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Tips to Surviving the First Trimester of Pregnancy

Now that I’m in my third trimester with this pregnancy, I thought I’d look back and share some tips for surviving the first trimester.  Everyone’s experience is different, but these things have definitely helped me.  The first trimester of pregnancy can be a challenging time.  Having young children adds to the challenges, and instead of rejoicing in the expectation of new life, the temptation is to become discouraged, full of self-pity, and just plain grumpy.

Last year someone asked if I would write a post on some tips for surviving the first trimester.  I never got around to it, but now that I’ve gone through 5 first trimesters, I figured I would share some things that I’ve learned that help make it a bit easier.  NO, the sickness, hormones, and fatigue won’t go away, that’s all just part of it, but the tips I’m going to share will hopefully help in making this period of time better.  And, lest you feel like you’re just not getting anything done during your pregnancy:

Lower your expectations for yourself.  Nausea and fatigue will bring anyone’s mood and physical stamina down a notch.  During those weeks of the first trimester, don’t set such high goals for yourself.  We love to entertain, but when I’m feeling sick with pregnancy, we rarely have people over for dinner.  My home isn’t as neat and tidy as normal {especially the floors}, and I try not to tackle as many projects around the house.  These things were frustrating at first, but as I let go of my normal tendency to accomplish a lot, I found that I was able to nap more and felt better because of it.

Eat.  Can I just say that pregnancy is not the time to be on a diet?  And, although it might be fun to brag that you never had to wear maternity clothes, you only gained 12 pounds throughout your pregnancy, or you went home from the hospital in your skinny jeans, you are supposed to gain weight when you are pregnant.  So, that being said, eat if you are hungry.  As soon as I had an empty stomach, I would feel sick.  I’ve talked with many women who have felt the same way.  I truly believe that the solution to this is to eat whenever you can so that you don’t get the empty feeling.  Salty foods, salads, and bland things {pasta, potatoes, popcorn} were always helpful to me.  I realize some women just can’t do this, but if you’re trying to avoid weight gain and having an empty stomach isn’t helping the nausea, eat.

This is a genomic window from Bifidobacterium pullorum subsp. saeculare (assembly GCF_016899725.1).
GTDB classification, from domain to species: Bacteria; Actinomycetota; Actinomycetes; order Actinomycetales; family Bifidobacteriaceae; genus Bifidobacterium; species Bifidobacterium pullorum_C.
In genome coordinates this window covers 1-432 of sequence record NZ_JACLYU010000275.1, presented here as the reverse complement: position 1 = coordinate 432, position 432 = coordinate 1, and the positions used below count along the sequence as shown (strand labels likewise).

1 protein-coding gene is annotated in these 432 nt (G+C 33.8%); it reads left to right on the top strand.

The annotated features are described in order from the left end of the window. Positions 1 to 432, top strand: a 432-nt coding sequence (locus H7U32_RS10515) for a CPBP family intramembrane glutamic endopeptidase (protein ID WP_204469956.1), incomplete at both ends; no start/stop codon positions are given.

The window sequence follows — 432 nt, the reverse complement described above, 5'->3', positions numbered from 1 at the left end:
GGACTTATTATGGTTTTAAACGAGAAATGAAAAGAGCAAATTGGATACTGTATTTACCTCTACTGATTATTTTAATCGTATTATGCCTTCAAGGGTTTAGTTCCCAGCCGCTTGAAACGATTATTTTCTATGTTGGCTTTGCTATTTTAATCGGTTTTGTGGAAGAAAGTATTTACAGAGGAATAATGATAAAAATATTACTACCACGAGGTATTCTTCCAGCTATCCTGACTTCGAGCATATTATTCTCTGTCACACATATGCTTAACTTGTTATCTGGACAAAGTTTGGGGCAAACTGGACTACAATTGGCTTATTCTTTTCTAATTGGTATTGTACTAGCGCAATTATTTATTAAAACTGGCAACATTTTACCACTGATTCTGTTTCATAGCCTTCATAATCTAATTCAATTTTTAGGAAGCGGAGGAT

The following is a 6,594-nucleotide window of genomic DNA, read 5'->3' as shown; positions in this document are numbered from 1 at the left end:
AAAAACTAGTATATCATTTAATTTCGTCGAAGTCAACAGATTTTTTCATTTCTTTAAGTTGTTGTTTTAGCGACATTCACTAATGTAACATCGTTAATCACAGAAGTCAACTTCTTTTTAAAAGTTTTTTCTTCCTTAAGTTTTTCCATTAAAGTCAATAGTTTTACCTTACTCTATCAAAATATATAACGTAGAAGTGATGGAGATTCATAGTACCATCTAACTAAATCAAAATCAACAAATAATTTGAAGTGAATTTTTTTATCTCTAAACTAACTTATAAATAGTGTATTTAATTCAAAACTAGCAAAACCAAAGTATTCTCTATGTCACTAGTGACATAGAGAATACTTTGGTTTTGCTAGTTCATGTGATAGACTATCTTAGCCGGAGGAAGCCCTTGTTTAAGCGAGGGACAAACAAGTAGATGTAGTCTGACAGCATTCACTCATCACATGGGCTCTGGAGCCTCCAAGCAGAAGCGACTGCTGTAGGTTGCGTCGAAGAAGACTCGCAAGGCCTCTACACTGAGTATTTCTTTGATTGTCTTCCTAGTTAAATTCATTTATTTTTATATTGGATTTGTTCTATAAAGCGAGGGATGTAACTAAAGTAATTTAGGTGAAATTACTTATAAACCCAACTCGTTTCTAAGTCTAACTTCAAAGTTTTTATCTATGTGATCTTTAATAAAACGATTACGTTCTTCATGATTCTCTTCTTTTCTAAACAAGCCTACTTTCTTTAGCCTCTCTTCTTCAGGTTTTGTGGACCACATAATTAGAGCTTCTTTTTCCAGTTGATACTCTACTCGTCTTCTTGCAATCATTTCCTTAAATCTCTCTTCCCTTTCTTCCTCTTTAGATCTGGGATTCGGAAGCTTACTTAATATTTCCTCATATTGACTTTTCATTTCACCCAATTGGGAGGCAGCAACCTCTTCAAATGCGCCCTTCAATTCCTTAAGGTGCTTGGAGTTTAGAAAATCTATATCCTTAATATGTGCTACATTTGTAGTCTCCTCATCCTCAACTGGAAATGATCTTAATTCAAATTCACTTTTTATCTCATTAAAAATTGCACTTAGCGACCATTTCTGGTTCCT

Don’t give into every craving.  This tip is a bit of an addendum to the one above.  Being pregnant is not a license to lose all self-control in the area of eating.  It’s still important to be healthy, not to go overboard and to stay within the normal weight-gain range that your Doctor has set.  That being said, you don’t have to eat everything you feel like eating.  I craved going out to eat ALL the time during the first trimester of all of my pregnancies {and we definitely ate out more than normal}, but if I had given into every specific craving, we would have gone way over our food budget, and my husband would have been driving all over town to meet my wants {NOT needs}.  Usually a craving will pass, so just give it some time and find something else that will satisfy.  For example, sometimes when I really wanted french fries, I would opt for homemade popcorn instead.  My body really just needed a little bit of salt, and the popcorn did the trick.

Take a shower and get ready for the day.  It’s amazing how feeling put together can change your attitude.  There is a general feeling of frumpiness during pregnancy, and I can guarantee you that by taking a shower, getting dressed, and putting on a little makeup, that overall frumpy feeling won’t be as prominent.  Not only will it get you off of the couch, or out of bed, but it will help you to feel ready to face the day and you can greet your husband in style.  At my first baby shower, someone gave me the advice to ‘put on lipstick everyday’.  Her point was that just because I had children, didn’t mean that I needed to forego trying to look nice.  There’s balance in everything, but these simple steps at the beginning of the day really helped me to actually feel better physically.